ProfessorStam on Twitter has a great thread where they break down what they're terming "social media risk," as something that hasn't been on most banks radar but is very much a reality. Some key points from his thread:
The technology to execute a $42B bank run in one day didn't used to exist (between smart phones and banking tech)
The speed of the internet leaves very little time for nuanced discussions, especially of something as esoteric as a bank's balance sheet
Banks will have to introduce "social media risk" into their risk management frameworks because they can't afford to not manage the narrative
The same tactics that can undermine an election can also be targeted against a bank, either deliberately or otherwise
Banks have to start engaging with customers in their chosen channels. Not just with content marketing fluff, but actual channel-relevant storytelling.
We, as consumers, could also become more educated on the systems that run our life. A nuanced story with a number of references and interconnected ideas is lost on an uninformed audience.
Check out the whole thread, it's worth the read. The TLDR for me is remembering that, while the internet didn't create the meme economy, it has certainly accelerated it. Organization and individuals, big and small, can't afford to ignore the meme economy. Instead, they need to better understand it. And not just how to manipulate everyone (there's plenty of that going around), but to understand the nuance and implications of the meme economy.
Harnessing The Human Zeitgeist
For better, or for worse, the ability to capture the human zeitgeist is proving to be one of the most powerful business capabilities anyone can have. Many people simplify this idea as "the attention economy", but I think that misses the mark.
Thanks to some prompting from my friend Nikita Singareddy, I dug into the origin of the word "meme" a little more than I expected to. Here's some context from ChatGPT on its history as a word:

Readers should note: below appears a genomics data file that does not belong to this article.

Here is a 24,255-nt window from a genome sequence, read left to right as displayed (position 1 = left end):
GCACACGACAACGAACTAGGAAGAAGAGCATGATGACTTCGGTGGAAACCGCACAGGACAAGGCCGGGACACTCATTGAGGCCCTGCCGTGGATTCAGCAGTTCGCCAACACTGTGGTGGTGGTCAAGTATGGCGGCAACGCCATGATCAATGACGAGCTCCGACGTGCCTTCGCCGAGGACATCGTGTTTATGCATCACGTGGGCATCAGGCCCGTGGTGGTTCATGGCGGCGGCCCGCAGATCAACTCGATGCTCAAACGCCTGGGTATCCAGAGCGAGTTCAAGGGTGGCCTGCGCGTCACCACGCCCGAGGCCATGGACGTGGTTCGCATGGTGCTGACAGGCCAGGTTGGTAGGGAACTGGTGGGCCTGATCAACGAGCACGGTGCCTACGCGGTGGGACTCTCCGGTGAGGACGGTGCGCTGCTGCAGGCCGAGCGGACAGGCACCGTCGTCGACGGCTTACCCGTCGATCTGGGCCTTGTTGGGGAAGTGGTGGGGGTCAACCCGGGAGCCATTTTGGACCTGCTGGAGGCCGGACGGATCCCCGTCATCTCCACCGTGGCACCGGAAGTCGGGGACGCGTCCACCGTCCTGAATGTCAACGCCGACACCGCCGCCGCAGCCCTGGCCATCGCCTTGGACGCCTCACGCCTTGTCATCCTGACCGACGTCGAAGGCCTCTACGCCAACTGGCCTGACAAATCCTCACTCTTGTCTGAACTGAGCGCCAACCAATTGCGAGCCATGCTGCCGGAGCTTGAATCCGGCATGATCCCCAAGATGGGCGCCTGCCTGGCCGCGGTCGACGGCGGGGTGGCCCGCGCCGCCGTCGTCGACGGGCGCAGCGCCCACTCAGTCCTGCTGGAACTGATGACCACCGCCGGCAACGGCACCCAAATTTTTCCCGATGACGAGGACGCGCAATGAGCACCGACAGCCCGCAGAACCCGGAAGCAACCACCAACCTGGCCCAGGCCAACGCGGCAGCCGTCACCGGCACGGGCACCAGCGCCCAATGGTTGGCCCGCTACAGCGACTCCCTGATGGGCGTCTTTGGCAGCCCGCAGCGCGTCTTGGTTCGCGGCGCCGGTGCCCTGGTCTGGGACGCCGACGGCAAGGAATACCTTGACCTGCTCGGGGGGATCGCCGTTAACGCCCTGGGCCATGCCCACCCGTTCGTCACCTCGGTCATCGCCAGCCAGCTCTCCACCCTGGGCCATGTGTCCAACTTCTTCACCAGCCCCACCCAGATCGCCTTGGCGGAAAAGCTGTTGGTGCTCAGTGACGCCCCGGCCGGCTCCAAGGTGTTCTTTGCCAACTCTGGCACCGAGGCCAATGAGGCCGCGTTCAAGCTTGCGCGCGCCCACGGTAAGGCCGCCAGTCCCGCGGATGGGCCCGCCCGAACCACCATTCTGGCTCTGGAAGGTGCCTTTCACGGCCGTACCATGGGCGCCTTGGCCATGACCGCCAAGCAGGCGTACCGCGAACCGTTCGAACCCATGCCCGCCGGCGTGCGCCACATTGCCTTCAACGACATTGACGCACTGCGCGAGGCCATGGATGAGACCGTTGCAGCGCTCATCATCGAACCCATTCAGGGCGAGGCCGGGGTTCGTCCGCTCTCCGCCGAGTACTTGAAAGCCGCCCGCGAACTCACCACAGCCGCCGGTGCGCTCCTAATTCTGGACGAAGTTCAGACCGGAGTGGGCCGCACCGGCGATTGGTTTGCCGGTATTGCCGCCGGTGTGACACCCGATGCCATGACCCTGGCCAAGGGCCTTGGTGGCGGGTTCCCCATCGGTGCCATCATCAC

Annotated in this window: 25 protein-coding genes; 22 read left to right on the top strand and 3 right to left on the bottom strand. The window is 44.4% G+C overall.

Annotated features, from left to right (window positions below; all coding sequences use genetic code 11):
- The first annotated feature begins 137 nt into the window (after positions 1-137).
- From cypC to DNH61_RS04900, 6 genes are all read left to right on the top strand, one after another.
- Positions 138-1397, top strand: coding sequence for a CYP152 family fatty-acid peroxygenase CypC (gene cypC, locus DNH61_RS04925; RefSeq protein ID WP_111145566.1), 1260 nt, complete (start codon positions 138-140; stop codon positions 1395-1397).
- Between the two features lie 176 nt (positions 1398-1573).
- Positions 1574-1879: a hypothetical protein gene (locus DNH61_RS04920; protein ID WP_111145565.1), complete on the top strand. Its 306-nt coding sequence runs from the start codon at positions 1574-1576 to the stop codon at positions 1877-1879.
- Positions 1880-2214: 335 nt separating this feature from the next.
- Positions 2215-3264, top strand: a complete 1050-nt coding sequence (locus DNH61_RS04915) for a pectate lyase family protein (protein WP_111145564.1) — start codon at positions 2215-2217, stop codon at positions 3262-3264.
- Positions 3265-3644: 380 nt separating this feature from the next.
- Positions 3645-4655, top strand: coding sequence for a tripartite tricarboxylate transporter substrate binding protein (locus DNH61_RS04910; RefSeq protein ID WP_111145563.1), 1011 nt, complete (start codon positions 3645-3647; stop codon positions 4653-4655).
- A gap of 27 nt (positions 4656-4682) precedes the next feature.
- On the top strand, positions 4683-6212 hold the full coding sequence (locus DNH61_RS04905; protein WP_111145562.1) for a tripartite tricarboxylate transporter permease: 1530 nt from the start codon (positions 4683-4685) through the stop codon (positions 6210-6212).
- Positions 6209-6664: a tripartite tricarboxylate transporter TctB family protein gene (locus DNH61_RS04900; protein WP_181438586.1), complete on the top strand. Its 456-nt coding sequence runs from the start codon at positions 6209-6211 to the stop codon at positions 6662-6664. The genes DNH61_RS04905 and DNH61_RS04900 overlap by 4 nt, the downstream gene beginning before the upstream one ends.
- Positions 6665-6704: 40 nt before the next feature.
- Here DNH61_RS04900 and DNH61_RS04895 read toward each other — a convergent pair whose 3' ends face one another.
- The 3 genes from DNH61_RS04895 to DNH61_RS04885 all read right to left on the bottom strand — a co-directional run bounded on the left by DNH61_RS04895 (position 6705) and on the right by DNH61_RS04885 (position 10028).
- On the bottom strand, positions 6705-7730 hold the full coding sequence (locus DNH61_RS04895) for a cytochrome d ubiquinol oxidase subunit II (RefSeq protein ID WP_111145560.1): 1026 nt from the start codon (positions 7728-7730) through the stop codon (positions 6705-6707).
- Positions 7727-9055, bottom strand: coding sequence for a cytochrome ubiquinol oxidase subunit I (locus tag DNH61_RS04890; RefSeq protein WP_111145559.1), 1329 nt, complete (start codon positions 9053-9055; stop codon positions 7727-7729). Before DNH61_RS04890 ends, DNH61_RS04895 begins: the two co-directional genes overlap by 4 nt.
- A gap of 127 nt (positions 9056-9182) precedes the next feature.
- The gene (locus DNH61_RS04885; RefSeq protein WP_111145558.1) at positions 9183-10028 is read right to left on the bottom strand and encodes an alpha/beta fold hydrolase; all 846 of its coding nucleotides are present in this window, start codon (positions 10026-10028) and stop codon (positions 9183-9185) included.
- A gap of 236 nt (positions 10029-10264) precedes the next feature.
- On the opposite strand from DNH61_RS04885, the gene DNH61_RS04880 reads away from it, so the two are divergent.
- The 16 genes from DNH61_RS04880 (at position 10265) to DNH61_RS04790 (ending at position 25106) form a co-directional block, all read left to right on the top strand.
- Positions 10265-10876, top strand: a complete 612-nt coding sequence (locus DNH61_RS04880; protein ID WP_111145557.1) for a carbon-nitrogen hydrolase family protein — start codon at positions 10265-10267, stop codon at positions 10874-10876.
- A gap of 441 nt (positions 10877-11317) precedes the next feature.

"The word 'meme' was coined by the evolutionary biologist Richard Dawkins in his 1976 book "The Selfish Gene." In the book, he introduced the concept of a "meme" as a unit of cultural transmission, similar to how genes transmit biological traits. Dawkins defined a meme as "an idea, behavior, or style that spreads from person to person within a culture." Since then, the term has become widely used in popular culture to refer to various viral trends, jokes, and internet phenomena.
The root of the word 'meme' comes from the Greek word "mimeme," which means "that which is imitated." Richard Dawkins chose the word "meme" as a neologism based on the similarity between the way cultural information is transmitted and the way genes are transmitted through reproduction. The idea is that just as genes are subject to natural selection, memes can also compete and evolve within a culture, with the most successful ones being the ones that spread the most widely. So, in essence, the root of the word "meme" reflects its original meaning as an element of cultural imitation and transmission."
Memes can be as simple as the most interesting man in the world, or Sad Keanu. But to assume that they're just funny internet weirdisms is to miss the most relevant and important cultural artifact we have in the age of the internet. Memes are the most effectively atomized forms of communication that we've come up with in a world of high-speed information transfer.
Memes are not only for communication (i.e. read only), they can also be mechanisms of execution (i.e. read and write). One of the best examples of this has been articulated by Walter Isaacson across a number of different biographies. Most famously, the term has been applied to explain the impact that Steve Jobs had on those he worked with:
“In Chapter Three of Steve Jobs, biographer Walter Isaacson states that around 1972, while Jobs was attending Reed College, Robert Friedland "taught Steve the reality distortion field." The RDF was said by Andy Hertzfeld to be Steve Jobs' ability to convince himself, and others around him, to believe almost anything with a mix of charm, charisma, bravado, hyperbole, marketing, appeasement and persistence. It was said to distort his co-workers' sense of proportion and scales of difficulties and to make them believe that whatever impossible task he had at hand was possible."
Isaacson elaborated this way:
"The reality distortion field was a confounding mélange of a charismatic rhetorical style, indomitable will, and eagerness to bend any fact to fit the purpose at hand."